by Nevada News Bereau
RENO – Texas Congressman Ron Paul said today he will decide “before June” whether to make another bid for president as a Republican candidate in 2012.
Paul, 75, in an interview before a breakfast at the Washoe County Republican Party office, formed an official exploratory committee on Tuesday in advance of GOP debates set for May.
“I personally have some reservations about what is required – the money raising; is the support there; do you sound credible; do people really want me to – and that’s why I’ve been going around the country and the reception has been pretty good,” he said.
Fox News and the South Carolina Republican Party are scheduled to hold a debate May 5 in Greenville, S.C.
Paul, R-Tex., has run for president twice, first as a Libertarian candidate in 1988 and a second time as a Republican in 2008. He is one of several potential Republican candidates to visit Nevada recently, including former Minnesota Gov. Tim Pawlenty and, on Thursday, Donald Trump.
Nevada is an early caucus state for the Republican primary, with a date set for Feb. 18, 2012. It will be the third contest nationwide and the first in the West.
Asked what sets him apart from other potential candidates, Paul said: “The rule of law. That we ought to live within the confines of the Constitution. That we shouldn’t fight wars that are undeclared. We shouldn’t print money when it’s not allowed. We shouldn’t run up deficits.
“They say we’re on the fringe, but I think people who think we should have an empire, people who print money when they need it, and deficits don’t matter, I mean we’ve finally gotten to the point where everybody says, ‘hey, maybe we’ve over done it,’ ” he said. “I would say that they are the radicals and we are the moderates who just want to get back to common sense.”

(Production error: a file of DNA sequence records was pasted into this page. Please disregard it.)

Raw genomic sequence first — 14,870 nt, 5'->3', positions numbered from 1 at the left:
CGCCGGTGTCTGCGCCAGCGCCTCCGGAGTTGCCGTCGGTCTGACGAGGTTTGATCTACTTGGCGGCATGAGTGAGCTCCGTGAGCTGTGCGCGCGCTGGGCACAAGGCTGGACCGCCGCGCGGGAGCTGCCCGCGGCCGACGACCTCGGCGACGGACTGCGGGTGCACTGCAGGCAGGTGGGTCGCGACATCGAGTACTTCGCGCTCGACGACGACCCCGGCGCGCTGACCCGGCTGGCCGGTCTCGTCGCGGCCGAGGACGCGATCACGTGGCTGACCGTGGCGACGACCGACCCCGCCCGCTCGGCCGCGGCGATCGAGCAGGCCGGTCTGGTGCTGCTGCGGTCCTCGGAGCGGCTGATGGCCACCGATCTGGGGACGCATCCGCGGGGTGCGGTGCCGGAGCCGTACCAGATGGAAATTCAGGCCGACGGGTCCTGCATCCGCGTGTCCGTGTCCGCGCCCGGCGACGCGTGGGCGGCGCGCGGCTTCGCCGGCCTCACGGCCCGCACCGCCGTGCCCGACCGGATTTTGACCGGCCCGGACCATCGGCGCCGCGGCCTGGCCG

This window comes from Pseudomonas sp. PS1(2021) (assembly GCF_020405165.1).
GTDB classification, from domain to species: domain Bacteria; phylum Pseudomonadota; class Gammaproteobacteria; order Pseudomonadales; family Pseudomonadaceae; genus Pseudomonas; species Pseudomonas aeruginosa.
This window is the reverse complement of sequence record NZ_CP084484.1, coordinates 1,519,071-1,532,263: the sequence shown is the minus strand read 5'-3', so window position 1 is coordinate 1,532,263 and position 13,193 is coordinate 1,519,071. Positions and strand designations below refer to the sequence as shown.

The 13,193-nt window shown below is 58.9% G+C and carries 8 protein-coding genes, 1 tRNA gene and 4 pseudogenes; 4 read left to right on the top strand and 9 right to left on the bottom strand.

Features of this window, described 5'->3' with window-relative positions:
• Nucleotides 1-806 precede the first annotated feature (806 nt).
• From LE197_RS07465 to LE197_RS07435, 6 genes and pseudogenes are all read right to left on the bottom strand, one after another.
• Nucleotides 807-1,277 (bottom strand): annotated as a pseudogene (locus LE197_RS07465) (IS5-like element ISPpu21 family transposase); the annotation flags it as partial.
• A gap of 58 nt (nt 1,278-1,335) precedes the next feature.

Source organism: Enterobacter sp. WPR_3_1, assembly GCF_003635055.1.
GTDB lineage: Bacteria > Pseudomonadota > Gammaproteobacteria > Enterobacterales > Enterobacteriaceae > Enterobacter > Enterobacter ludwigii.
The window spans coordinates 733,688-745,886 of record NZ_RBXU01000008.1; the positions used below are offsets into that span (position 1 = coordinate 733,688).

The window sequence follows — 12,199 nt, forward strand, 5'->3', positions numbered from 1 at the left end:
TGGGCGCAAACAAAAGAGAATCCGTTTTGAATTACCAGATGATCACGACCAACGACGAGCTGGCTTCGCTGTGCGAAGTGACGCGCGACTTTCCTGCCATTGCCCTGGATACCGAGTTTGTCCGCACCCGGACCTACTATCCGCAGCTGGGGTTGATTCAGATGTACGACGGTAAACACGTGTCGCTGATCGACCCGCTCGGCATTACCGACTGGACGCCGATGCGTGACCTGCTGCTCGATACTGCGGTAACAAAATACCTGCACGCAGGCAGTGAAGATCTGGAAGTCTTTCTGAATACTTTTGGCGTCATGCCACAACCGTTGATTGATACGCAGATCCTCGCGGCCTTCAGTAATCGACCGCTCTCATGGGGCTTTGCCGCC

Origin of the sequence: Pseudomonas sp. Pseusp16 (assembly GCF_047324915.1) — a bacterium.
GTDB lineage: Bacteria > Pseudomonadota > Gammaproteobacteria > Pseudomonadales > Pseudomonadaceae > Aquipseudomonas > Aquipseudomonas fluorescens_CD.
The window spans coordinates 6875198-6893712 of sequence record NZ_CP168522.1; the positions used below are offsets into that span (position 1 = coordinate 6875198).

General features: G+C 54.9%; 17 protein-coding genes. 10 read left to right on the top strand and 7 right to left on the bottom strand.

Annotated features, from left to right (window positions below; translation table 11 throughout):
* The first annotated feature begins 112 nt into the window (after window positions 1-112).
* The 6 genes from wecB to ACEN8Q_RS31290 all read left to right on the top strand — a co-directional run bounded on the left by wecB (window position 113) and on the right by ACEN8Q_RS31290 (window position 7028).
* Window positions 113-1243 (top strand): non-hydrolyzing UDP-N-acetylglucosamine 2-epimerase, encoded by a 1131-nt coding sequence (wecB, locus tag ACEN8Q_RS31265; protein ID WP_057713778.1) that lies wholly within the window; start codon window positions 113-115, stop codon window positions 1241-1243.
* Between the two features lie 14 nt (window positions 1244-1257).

Paul said it isn’t that the issues he raises are moving to the mainstream, but that “people are starting to recognize that what we are doing really doesn’t make any sense.”
Ralph McMullen, chairman of the Washoe County Republican Party, said he was pleased to have Paul visit in part to make up for the controversy at the 2008 Nevada Republican Party state convention.
The convention ended up in disarray after Paul supporters positioned themselves to win delegates to the national convention over GOP nominee John McCain. The convention ended up being shut down, and McMullen said the bad feelings from the incident likely played a role in Sue Lowden’s performance in the Republican primary in last year’s U.S. Senate race. Lowden was the GOP chairwoman at the time.
Sharron Angle ended up winning the primary but losing to Sen. Harry Reid, D-Nev.
Asked about the “birther” controversy regarding President Obama’s birthplace, Paul said he would rather talk about more important issues. The release this week of Obama’s birth document should put the matter to rest, but Paul said the controversy never focused on the real issue, which is that Obama’s mother was a U.S. citizen and so his birthplace would not have mattered.
“I do think the war and the dangerous situation with the dollar and the debt, in perspective, those are much more important issues,” he said.